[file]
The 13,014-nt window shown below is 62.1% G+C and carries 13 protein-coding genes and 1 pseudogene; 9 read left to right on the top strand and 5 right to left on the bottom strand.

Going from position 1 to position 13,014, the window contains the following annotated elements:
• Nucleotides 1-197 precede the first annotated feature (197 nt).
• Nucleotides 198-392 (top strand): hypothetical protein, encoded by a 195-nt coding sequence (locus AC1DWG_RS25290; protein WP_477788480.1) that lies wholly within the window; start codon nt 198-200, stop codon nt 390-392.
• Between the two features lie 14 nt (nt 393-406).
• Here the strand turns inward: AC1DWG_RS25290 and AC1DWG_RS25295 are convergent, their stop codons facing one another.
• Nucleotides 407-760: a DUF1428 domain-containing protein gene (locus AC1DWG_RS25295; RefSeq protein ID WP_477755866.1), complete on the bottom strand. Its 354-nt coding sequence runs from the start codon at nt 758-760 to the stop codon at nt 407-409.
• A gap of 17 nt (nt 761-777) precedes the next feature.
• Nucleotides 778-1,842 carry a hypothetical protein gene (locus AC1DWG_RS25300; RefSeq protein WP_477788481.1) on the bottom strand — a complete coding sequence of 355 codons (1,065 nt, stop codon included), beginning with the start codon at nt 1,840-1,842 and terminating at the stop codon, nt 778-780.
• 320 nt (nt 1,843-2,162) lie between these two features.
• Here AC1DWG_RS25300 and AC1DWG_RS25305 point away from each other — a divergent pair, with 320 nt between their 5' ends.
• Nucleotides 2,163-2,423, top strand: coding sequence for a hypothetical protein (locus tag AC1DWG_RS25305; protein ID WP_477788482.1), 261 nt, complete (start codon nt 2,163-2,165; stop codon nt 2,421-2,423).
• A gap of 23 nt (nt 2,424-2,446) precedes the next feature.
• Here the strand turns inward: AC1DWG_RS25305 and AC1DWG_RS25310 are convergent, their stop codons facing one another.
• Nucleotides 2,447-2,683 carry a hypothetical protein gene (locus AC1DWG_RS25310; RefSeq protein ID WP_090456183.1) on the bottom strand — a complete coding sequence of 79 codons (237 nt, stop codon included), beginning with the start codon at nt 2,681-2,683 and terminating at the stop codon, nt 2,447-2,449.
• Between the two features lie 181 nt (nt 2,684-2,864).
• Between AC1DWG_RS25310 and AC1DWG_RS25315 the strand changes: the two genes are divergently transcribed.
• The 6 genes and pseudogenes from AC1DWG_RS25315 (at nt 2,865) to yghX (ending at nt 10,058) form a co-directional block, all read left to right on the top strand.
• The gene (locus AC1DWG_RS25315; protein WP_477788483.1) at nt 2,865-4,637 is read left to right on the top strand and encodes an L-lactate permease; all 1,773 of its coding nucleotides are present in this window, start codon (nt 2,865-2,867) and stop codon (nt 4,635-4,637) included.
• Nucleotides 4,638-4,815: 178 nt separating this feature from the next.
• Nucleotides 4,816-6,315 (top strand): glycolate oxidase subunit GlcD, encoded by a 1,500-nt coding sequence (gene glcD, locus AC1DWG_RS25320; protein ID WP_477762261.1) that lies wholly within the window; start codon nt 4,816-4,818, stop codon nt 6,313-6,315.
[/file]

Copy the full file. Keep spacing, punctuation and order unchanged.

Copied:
The 13,014-nt window shown below is 62.1% G+C and carries 13 protein-coding genes and 1 pseudogene; 9 read left to right on the top strand and 5 right to left on the bottom strand.

Going from position 1 to position 13,014, the window contains the following annotated elements:
• Nucleotides 1-197 precede the first annotated feature (197 nt).
• Nucleotides 198-392 (top strand): hypothetical protein, encoded by a 195-nt coding sequence (locus AC1DWG_RS25290; protein WP_477788480.1) that lies wholly within the window; start codon nt 198-200, stop codon nt 390-392.
• Between the two features lie 14 nt (nt 393-406).
• Here the strand turns inward: AC1DWG_RS25290 and AC1DWG_RS25295 are convergent, their stop codons facing one another.
• Nucleotides 407-760: a DUF1428 domain-containing protein gene (locus AC1DWG_RS25295; RefSeq protein ID WP_477755866.1), complete on the bottom strand. Its 354-nt coding sequence runs from the start codon at nt 758-760 to the stop codon at nt 407-409.
• A gap of 17 nt (nt 761-777) precedes the next feature.
• Nucleotides 778-1,842 carry a hypothetical protein gene (locus AC1DWG_RS25300; RefSeq protein WP_477788481.1) on the bottom strand — a complete coding sequence of 355 codons (1,065 nt, stop codon included), beginning with the start codon at nt 1,840-1,842 and terminating at the stop codon, nt 778-780.
• 320 nt (nt 1,843-2,162) lie between these two features.
• Here AC1DWG_RS25300 and AC1DWG_RS25305 point away from each other — a divergent pair, with 320 nt between their 5' ends.
• Nucleotides 2,163-2,423, top strand: coding sequence for a hypothetical protein (locus tag AC1DWG_RS25305; protein ID WP_477788482.1), 261 nt, complete (start codon nt 2,163-2,165; stop codon nt 2,421-2,423).
• A gap of 23 nt (nt 2,424-2,446) precedes the next feature.
• Here the strand turns inward: AC1DWG_RS25305 and AC1DWG_RS25310 are convergent, their stop codons facing one another.
• Nucleotides 2,447-2,683 carry a hypothetical protein gene (locus AC1DWG_RS25310; RefSeq protein ID WP_090456183.1) on the bottom strand — a complete coding sequence of 79 codons (237 nt, stop codon included), beginning with the start codon at nt 2,681-2,683 and terminating at the stop codon, nt 2,447-2,449.
• Between the two features lie 181 nt (nt 2,684-2,864).
• Between AC1DWG_RS25310 and AC1DWG_RS25315 the strand changes: the two genes are divergently transcribed.
• The 6 genes and pseudogenes from AC1DWG_RS25315 (at nt 2,865) to yghX (ending at nt 10,058) form a co-directional block, all read left to right on the top strand.
• The gene (locus AC1DWG_RS25315; protein WP_477788483.1) at nt 2,865-4,637 is read left to right on the top strand and encodes an L-lactate permease; all 1,773 of its coding nucleotides are present in this window, start codon (nt 2,865-2,867) and stop codon (nt 4,635-4,637) included.
• Nucleotides 4,638-4,815: 178 nt separating this feature from the next.
• Nucleotides 4,816-6,315 (top strand): glycolate oxidase subunit GlcD, encoded by a 1,500-nt coding sequence (gene glcD, locus AC1DWG_RS25320; protein ID WP_477762261.1) that lies wholly within the window; start codon nt 4,816-4,818, stop codon nt 6,313-6,315.